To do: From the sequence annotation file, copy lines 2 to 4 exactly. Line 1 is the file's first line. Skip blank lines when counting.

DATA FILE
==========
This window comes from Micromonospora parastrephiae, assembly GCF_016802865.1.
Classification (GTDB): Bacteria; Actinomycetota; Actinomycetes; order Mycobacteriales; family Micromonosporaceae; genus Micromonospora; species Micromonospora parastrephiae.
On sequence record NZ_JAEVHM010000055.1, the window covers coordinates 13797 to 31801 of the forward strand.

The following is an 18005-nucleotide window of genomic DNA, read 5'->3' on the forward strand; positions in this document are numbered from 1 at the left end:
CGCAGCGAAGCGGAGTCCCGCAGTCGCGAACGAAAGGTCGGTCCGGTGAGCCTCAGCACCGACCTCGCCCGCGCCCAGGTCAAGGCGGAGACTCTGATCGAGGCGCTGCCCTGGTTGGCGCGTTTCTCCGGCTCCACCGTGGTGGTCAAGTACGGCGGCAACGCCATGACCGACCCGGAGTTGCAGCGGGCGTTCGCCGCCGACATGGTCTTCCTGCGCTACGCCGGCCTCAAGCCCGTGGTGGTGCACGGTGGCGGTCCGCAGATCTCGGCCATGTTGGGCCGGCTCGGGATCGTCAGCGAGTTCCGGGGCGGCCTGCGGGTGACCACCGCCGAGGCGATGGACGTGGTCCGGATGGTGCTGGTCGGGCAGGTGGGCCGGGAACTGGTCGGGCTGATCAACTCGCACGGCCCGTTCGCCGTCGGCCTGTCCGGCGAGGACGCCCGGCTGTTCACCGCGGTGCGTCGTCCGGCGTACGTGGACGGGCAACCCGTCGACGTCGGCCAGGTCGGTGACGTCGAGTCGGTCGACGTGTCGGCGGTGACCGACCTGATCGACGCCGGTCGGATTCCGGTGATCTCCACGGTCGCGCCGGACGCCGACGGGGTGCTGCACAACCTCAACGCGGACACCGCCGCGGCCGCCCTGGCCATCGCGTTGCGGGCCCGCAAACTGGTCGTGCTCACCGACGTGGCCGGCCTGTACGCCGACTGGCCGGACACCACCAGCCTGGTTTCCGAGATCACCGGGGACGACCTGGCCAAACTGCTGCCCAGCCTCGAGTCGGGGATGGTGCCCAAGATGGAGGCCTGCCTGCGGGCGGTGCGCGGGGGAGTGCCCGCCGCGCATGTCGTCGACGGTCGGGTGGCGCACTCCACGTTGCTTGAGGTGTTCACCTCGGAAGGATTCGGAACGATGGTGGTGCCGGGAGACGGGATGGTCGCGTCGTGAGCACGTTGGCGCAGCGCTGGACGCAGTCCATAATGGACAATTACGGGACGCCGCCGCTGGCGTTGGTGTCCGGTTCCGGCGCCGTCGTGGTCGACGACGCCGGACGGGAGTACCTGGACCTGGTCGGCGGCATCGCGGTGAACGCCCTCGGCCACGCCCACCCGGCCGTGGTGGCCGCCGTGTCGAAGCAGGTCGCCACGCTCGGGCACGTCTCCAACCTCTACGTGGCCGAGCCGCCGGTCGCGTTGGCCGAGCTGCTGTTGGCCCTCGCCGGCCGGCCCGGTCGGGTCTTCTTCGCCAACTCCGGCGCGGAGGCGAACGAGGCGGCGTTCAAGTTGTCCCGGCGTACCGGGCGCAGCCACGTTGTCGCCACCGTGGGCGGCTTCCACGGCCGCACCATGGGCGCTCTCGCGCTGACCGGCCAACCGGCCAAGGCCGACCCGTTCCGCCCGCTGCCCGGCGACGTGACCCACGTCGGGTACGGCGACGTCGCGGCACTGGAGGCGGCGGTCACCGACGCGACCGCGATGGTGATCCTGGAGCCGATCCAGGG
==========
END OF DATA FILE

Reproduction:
Classification (GTDB): Bacteria; Actinomycetota; Actinomycetes; order Mycobacteriales; family Micromonosporaceae; genus Micromonospora; species Micromonospora parastrephiae.
On sequence record NZ_JAEVHM010000055.1, the window covers coordinates 13797 to 31801 of the forward strand.

The following is an 18005-nucleotide window of genomic DNA, read 5'->3' on the forward strand; positions in this document are numbered from 1 at the left end: